“…with the mouth one confesses and is saved”

8. Obedience (Hebrews 5:9)
“…he became the source of eternal salvation to all who obey”

9. Love of the truth (2 Thessalonians 2:10)
“…because they refused to love the truth and so be saved”

10. Ourselves (Philippians 2:12)
“…work out your own salvation with fear and trembling”

11. Baptism (1 Peter 3:21)
“…Baptism, which corresponds to this, now saves you”

-Robert M. Housby

The Romantic Tradition of Gospel Preaching

January 8th, 2006

“…so that we may preach the gospel…”

(2 Corinthians 10:16)

 

With so much happening within the local church on any given occasion, the congregation may unconsciously lose sight of the fact that the church is God’s chosen body to proclaim the gospel message (Matthew 28:18-20; Ephesians 3: 10,11; 1 Timothy 3:15). We are surely grateful for the intense work of all full-time and faithful gospel preachers who labor among “the churches of Christ.” But, we are also aware that the churches of Christ are his body on earth (Ephesians 1:22-23). And, as such, his body is to reach out; not just preachers, per se, but every member in support of gospel preaching (see Acts 8:1-4; 11:19-21).

The romantic tradition of gospel preaching was the message of the early church. Such passionate proclamation entails three essential characteristics:

1. Gospel preaching is Bible-based preaching (Acts 2:16,23,25; 3:21).
2.
Gospel preaching is salvation focused (Acts 2:37-38; Rom. 1:15-16).
3.
Gospel preaching is always relevant (Acts 2:39).

A definition of gospel preaching, which we have used for years, is that from the pen of the late Jesse P. Sewell—“Gospel preaching is a man redeemed by grace, through faith, standing in Christ’s stead, by his authority, and under his command, proclaiming his gospel; illustrating, making plain and strong and urgent, the word of God, in such a manner that responsible people can understand and accept it unto life or reject it unto death” (8th Annual Abilene Christian College Lectures On Preaching, 1958).

-Robert M. Housby

The Gospel Makes An Appeal

November 13th, 2005

“Therefore I beg you to listen to me patiently”

(Acts 26:3)

Most people today have little understanding of the Bible. They may be fluent and conversant in The Da Vinci Code, Harry Potter, or, pop psychology, but they definitely lack an accurate knowledge of the gospel. One such area where the gospel is surely misunderstood regards the fact that it makes an appeal: it asks something from those who hear it.

In Acts 26, Paul makes his defense before King Agrippa. It is in 26:3 where we find an appeal; an appeal to listen with patience to the message of the gospel. If 26:2,3 was all the information we had of Paul’s appeal, we might think that he was only interested in vindicating his own name. However, a perusal of the rest of his speech shows the substance of his appeal (see 26:6,8,9,18,23).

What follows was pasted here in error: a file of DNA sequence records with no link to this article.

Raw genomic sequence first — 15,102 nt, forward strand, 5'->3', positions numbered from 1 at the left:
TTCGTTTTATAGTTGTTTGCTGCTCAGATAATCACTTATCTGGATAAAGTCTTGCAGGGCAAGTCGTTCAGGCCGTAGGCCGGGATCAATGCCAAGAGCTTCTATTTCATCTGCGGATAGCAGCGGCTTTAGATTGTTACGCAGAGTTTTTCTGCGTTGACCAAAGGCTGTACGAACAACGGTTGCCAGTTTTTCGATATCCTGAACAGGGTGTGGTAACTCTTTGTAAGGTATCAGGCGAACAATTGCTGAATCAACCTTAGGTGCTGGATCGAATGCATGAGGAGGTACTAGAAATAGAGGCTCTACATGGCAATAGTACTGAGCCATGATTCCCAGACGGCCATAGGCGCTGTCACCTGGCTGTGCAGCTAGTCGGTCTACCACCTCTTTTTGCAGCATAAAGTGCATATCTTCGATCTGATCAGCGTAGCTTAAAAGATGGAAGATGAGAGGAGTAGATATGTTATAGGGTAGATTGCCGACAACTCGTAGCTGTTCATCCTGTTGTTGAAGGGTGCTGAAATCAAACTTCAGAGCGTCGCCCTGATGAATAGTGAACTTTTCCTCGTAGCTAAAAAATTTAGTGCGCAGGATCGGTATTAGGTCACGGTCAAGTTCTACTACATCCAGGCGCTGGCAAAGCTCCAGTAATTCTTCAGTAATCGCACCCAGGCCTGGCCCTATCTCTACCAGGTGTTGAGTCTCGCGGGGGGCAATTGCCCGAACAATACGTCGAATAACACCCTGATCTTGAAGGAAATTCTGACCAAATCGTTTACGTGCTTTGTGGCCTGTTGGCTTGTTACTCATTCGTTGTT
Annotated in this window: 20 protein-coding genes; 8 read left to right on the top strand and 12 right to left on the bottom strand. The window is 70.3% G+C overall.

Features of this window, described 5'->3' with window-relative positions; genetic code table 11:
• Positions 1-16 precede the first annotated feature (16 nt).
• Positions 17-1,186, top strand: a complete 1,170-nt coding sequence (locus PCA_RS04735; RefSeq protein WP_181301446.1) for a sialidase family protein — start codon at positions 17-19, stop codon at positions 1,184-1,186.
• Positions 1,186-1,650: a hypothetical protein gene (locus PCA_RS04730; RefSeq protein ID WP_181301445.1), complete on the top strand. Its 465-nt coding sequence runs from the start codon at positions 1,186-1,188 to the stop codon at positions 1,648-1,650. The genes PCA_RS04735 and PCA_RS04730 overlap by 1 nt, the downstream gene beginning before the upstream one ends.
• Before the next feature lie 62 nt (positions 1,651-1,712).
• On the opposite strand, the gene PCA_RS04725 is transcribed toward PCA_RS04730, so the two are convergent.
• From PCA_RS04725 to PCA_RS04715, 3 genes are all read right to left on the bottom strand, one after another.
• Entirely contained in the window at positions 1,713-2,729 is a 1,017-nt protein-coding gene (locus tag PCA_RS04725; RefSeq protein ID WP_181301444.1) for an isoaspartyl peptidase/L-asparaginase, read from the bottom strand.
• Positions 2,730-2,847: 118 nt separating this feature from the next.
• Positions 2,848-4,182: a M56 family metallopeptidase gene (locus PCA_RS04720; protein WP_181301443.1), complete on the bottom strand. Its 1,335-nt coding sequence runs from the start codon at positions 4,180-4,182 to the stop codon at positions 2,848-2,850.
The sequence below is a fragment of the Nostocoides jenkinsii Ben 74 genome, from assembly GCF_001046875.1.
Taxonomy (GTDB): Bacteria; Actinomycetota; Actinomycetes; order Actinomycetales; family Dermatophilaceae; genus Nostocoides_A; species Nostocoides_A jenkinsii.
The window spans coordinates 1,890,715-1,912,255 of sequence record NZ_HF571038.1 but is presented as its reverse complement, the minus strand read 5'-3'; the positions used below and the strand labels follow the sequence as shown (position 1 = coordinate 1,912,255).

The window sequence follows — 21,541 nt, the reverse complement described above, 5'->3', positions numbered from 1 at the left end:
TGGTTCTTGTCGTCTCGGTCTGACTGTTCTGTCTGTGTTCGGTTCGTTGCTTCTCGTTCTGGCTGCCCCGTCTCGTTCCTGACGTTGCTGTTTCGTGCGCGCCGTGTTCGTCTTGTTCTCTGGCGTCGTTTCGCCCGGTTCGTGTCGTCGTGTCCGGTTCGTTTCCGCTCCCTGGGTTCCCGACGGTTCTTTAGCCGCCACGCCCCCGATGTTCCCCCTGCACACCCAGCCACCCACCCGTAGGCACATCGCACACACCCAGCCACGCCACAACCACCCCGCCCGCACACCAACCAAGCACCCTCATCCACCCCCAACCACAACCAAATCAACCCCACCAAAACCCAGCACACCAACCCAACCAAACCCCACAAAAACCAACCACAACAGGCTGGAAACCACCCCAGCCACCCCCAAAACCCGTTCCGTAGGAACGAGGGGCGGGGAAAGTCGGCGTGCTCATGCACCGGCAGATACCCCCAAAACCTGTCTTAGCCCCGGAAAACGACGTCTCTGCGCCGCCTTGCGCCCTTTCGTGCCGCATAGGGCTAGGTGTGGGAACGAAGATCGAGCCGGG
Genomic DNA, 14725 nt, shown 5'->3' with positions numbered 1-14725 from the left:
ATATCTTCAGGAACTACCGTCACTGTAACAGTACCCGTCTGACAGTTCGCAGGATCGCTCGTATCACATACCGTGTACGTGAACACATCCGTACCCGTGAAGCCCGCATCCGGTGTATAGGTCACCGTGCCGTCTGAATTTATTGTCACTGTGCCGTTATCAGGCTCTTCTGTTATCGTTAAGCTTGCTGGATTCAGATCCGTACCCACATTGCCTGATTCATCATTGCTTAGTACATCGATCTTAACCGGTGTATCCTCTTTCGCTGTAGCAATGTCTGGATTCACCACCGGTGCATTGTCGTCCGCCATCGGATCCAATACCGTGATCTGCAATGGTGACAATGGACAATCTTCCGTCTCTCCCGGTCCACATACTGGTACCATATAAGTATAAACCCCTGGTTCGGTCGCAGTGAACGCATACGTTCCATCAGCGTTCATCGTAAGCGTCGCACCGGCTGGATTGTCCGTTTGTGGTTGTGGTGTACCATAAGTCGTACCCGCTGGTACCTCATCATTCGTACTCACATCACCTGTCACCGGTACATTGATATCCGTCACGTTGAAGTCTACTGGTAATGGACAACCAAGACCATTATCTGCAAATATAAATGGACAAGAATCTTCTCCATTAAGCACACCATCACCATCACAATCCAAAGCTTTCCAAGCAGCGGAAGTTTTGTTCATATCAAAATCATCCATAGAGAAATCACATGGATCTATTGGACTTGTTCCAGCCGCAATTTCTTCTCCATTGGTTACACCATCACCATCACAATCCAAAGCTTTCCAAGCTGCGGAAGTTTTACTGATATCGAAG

1. 26:3 – “I beg you [Agrippa]”
2. 26:20 – “that they [Damascus/Jerusalem/Judea/Gentiles]”
3. 26:29 – all that hear me this day might become as I am”

The older English has the word “beseech” to convey this appeal. Surely, the gospel has been found amusing by those who reject its appeal. But, the gospel makes an appeal; and this appeal has never been repealed.

-Robert M. Housby

Categories: Acts, Bible, gospel, New Testament Tags:

Blessed by the Gospel

November 7th, 2004

“We gather together to ask the Lord’s blessing;
He chastens and hastens His will to make known;
The wicked oppressing now cease from distressing:
Sing praises to His name, He forgets not his own!”

(We Gather Together, Valerius’s Collection, 1626)

 

The term “gospel” is defined in modern English as, “good news.” The gospel derives itself historically from the ancient prophecy of Isaiah 52:7: “How beautiful upon the mountains are the feet of him who brings good news, who publishes peace, who brings good news of happiness, who publishes salvation…” The apostle Paul quotes this Isaiah passage in Romans 10:15.

We frequently use the term gospel and its meaning of good news to express what God has rendered to mankind through the preaching of Jesus Christ (Romans 16:25). In this brief expose, we shall consider how Luke’s Gospel shows the gospel to be a resource of blessing:

1. Luke begins and ends with a theme of “blessing” (1:28,42,45,48,68; 2:28, 34; 24:50,51). Although Luke begins his gospel with a historical format, we can see a theological theme of blessing merge and continue through the gospel.
2. Luke shows how “blessing” is a mutual activity (6:20,21,22; 7:23; 9:16;
10:23; 11:27,28; 12:37,38; 23:29).
3. The ending of Luke clarifies that the gospel is especially meant to
“bless”
(24:50-53; Genesis 12:3).

He blesses and blesses. Have we understood these things?

–Robert M. Housby

Categories: Bible, gospel, New Testament, Romans Tags: